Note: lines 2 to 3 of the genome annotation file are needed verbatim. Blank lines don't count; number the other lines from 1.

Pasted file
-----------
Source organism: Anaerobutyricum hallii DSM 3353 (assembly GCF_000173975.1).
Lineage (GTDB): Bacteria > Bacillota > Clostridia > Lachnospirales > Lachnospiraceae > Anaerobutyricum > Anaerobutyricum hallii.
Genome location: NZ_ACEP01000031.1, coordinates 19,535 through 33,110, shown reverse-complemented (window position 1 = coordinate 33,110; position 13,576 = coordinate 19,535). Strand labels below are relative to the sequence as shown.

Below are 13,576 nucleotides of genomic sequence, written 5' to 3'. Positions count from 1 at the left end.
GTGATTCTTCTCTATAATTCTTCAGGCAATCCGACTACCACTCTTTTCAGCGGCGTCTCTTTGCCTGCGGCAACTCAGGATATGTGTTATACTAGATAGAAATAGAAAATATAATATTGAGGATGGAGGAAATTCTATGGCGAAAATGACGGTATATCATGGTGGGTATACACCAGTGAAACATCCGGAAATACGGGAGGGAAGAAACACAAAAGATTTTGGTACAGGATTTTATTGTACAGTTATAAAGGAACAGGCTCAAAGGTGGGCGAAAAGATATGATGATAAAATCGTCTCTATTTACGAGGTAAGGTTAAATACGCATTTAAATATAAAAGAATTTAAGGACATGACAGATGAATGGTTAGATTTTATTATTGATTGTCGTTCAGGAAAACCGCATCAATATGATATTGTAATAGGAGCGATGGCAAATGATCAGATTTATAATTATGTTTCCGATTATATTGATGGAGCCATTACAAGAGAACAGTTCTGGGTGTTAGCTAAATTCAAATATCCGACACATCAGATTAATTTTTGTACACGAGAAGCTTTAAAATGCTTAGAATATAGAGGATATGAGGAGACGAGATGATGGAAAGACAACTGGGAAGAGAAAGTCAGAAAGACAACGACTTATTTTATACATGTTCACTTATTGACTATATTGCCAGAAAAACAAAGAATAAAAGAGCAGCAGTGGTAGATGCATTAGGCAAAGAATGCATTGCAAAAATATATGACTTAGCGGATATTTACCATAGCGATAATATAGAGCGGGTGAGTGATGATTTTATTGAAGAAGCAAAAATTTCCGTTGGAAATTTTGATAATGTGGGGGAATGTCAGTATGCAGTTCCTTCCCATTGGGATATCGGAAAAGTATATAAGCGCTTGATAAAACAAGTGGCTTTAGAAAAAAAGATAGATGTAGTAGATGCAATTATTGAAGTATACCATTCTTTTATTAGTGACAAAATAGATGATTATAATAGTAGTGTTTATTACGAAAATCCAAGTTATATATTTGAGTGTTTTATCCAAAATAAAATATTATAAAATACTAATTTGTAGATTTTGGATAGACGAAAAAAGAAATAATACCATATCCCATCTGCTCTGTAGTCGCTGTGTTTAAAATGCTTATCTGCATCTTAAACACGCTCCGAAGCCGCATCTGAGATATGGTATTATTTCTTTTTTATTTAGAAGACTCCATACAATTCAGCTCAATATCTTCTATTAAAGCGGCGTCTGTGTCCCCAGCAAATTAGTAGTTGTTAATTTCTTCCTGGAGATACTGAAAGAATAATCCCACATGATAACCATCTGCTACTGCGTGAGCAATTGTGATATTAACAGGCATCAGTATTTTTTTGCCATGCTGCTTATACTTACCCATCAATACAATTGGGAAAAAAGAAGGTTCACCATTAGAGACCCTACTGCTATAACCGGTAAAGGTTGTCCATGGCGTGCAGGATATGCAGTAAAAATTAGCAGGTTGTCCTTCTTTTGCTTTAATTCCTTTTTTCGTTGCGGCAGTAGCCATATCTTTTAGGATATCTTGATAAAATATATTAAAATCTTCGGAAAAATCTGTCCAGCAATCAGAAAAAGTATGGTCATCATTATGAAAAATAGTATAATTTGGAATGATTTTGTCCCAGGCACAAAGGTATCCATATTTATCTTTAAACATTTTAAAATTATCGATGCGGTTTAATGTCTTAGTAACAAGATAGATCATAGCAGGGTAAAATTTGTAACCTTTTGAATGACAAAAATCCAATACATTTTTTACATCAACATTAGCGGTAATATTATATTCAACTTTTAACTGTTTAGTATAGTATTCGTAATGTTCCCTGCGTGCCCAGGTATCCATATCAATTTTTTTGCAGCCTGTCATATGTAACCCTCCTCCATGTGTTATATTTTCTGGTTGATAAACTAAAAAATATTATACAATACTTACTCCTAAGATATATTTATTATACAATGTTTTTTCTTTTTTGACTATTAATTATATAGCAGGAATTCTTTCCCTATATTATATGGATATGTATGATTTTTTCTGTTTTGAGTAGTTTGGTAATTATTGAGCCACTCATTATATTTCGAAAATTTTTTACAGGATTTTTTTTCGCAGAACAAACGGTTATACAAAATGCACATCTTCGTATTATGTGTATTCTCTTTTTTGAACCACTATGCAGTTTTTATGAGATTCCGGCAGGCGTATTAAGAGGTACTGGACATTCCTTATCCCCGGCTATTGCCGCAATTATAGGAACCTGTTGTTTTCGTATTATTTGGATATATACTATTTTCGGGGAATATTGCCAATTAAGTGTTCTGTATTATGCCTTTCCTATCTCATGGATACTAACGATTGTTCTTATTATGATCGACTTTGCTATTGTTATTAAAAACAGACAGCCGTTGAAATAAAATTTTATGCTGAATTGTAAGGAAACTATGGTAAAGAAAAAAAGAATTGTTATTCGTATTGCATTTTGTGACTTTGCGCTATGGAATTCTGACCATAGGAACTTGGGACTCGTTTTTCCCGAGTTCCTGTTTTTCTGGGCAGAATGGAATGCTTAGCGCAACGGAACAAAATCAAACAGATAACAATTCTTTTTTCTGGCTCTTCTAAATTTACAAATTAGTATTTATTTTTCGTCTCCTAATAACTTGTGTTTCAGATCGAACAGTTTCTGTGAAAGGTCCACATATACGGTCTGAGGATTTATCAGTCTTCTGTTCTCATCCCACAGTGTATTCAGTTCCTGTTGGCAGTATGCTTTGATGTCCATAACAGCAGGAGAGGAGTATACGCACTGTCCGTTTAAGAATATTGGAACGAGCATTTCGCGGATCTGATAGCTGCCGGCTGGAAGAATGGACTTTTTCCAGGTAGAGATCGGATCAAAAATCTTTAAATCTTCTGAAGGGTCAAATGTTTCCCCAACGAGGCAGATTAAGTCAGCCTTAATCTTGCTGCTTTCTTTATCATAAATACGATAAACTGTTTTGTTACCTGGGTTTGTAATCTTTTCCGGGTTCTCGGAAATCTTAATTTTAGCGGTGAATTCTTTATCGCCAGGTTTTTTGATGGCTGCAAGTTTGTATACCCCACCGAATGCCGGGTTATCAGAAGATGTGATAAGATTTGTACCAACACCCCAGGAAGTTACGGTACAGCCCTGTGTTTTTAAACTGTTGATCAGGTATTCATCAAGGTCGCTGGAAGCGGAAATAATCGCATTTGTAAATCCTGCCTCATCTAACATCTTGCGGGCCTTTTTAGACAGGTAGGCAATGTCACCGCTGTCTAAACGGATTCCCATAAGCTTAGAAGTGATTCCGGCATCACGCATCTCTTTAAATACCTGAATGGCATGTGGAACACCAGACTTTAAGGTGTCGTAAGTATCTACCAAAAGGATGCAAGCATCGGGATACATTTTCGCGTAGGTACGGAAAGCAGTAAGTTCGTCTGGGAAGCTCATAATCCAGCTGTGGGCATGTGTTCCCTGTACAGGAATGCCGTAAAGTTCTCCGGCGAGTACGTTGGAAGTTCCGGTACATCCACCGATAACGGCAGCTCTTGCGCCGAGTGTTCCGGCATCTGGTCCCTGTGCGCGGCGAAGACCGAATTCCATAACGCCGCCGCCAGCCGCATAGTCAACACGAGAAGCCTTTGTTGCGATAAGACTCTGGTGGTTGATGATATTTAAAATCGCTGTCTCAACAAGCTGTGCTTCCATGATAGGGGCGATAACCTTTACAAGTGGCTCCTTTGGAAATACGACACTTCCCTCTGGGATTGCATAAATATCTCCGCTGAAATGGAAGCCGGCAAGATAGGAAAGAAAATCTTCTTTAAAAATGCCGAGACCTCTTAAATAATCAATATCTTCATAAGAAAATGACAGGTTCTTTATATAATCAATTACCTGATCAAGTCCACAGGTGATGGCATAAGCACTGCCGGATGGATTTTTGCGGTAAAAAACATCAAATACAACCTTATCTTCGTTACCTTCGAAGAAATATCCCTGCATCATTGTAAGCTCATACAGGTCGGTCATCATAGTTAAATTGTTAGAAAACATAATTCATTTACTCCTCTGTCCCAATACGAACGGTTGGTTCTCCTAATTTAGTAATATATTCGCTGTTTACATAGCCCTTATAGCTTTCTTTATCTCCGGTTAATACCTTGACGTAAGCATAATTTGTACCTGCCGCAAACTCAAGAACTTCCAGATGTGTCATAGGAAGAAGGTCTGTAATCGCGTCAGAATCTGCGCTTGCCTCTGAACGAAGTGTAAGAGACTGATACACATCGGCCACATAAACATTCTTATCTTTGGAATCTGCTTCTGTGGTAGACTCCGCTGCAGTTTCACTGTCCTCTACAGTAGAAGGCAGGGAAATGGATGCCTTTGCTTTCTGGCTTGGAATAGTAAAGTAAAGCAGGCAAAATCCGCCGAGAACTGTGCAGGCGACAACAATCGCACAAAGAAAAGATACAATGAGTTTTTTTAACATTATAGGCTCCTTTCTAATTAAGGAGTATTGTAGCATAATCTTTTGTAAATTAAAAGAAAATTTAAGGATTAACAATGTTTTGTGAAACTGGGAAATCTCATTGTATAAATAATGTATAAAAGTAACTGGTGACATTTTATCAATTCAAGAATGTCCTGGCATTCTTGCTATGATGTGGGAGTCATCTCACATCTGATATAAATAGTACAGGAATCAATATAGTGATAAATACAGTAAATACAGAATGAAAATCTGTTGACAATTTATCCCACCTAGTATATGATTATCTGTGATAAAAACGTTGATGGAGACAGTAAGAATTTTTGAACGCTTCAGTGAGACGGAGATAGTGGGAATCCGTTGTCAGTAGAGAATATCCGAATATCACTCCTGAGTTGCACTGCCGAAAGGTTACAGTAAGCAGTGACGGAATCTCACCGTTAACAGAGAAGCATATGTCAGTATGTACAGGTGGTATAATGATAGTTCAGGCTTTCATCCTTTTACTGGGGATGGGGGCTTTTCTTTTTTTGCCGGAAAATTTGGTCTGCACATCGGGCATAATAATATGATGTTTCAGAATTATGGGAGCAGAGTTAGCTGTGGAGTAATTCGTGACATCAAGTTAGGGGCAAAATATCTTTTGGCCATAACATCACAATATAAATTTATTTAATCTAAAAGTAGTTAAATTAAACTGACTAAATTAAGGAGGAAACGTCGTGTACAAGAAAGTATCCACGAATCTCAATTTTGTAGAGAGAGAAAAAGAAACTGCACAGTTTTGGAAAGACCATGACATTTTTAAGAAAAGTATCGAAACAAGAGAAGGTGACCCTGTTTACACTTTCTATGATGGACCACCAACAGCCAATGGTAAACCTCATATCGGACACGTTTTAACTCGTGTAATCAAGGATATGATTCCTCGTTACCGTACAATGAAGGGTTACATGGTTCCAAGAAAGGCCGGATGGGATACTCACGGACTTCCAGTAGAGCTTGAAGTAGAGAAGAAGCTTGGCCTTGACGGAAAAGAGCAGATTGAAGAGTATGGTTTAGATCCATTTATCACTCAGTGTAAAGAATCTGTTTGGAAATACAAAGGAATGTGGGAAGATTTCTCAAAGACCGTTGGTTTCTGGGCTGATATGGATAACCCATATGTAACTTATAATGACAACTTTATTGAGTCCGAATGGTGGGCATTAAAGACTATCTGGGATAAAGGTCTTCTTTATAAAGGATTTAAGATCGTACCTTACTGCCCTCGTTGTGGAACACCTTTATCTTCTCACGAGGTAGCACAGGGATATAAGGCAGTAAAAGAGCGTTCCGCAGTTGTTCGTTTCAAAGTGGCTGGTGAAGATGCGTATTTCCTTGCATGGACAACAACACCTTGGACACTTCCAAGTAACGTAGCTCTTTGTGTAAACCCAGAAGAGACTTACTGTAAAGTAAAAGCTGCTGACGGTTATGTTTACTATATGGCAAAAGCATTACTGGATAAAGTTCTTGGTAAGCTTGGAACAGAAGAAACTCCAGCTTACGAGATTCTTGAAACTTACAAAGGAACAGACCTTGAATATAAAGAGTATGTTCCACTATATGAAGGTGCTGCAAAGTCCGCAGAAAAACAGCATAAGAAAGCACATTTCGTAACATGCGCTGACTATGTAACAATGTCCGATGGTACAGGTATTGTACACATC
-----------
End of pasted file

Lineage (GTDB): Bacteria > Bacillota > Clostridia > Lachnospirales > Lachnospiraceae > Anaerobutyricum > Anaerobutyricum hallii.
Genome location: NZ_ACEP01000031.1, coordinates 19,535 through 33,110, shown reverse-complemented (window position 1 = coordinate 33,110; position 13,576 = coordinate 19,535). Strand labels below are relative to the sequence as shown.